Our class was small, which was perfect since it turned out to be quite intensive – there’s a lot to fit in if you want to create a fully formed piece of jewellery in just two and a half hours. But it turns out that it is possible! And whilst I had some moments of frustration (damn, that stuff dries fast, you need to have your design ready planned and all the materials close at hand) by the end I was happy as a pig in muck. There’s nothing like holding that weighty bit of silver in your hand, and thinking – blimey, just a few moments ago that was no more than a slab of white clay. Whilst I might not have achieved a final design that was fully to my liking, for a quick process with eminently satisfying results you really can’t beat this medium – and I’d love to give it another go, only next time with better design preparation and planning.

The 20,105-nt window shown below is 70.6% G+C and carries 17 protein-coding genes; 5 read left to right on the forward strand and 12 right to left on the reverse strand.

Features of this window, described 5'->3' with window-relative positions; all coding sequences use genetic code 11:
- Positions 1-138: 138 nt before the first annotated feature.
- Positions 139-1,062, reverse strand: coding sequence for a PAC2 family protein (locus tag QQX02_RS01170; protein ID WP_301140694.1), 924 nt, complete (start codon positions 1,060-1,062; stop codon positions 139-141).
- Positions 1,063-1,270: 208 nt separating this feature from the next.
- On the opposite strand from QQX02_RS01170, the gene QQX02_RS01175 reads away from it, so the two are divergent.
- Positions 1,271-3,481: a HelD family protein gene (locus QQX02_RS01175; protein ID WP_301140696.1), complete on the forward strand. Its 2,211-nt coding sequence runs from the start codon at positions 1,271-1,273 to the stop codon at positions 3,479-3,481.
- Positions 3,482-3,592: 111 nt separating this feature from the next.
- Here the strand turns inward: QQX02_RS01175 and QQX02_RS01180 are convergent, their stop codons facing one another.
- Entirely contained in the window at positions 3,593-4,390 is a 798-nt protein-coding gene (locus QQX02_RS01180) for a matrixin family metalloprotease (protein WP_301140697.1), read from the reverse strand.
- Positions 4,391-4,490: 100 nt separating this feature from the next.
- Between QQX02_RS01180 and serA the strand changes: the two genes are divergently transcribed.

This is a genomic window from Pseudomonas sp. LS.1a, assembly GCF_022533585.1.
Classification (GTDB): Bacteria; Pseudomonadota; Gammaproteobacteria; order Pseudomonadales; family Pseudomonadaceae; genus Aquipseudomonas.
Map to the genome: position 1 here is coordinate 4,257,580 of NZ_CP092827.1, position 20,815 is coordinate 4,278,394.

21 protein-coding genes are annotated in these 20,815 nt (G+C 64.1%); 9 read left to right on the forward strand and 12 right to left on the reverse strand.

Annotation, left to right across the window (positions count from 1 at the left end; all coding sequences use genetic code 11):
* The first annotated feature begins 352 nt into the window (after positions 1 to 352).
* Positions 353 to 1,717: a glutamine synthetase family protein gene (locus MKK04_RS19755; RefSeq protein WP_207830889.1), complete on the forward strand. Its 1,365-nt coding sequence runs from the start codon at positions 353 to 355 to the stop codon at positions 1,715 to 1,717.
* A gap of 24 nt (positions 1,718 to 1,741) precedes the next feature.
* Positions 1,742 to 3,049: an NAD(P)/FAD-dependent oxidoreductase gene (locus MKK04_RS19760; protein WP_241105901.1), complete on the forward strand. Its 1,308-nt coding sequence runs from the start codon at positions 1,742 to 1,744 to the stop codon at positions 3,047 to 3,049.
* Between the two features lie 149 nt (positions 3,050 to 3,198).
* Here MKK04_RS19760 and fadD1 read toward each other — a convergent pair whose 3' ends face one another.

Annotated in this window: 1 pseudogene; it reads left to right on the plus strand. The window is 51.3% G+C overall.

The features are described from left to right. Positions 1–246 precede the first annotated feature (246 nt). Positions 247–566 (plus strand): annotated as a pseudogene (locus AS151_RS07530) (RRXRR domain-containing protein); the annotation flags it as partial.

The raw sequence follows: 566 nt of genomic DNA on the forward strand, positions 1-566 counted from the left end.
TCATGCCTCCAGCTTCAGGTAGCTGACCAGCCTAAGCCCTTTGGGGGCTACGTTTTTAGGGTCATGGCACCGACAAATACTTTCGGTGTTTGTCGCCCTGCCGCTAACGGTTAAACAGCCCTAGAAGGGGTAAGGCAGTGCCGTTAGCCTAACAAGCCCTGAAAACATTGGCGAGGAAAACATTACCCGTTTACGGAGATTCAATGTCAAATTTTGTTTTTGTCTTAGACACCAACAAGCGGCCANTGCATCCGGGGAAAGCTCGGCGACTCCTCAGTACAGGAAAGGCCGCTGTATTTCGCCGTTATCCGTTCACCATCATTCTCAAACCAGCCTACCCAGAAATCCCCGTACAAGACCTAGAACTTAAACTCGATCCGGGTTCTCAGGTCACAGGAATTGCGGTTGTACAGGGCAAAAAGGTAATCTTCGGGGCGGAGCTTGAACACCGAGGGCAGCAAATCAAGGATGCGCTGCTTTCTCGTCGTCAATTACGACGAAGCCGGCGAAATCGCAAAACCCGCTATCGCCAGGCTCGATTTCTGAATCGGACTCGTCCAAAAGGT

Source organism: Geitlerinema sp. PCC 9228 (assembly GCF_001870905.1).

Sima Vaziry Bloom gold necklace silver clay metal
Sima Vaziry‘s Bloom necklace made out of silver metal clay. She was wearing one at the class and I can testify that it was beautiful. I’d like to have these kind of skills, but I guess they take time (you can see my first efforts at the top of the blog)!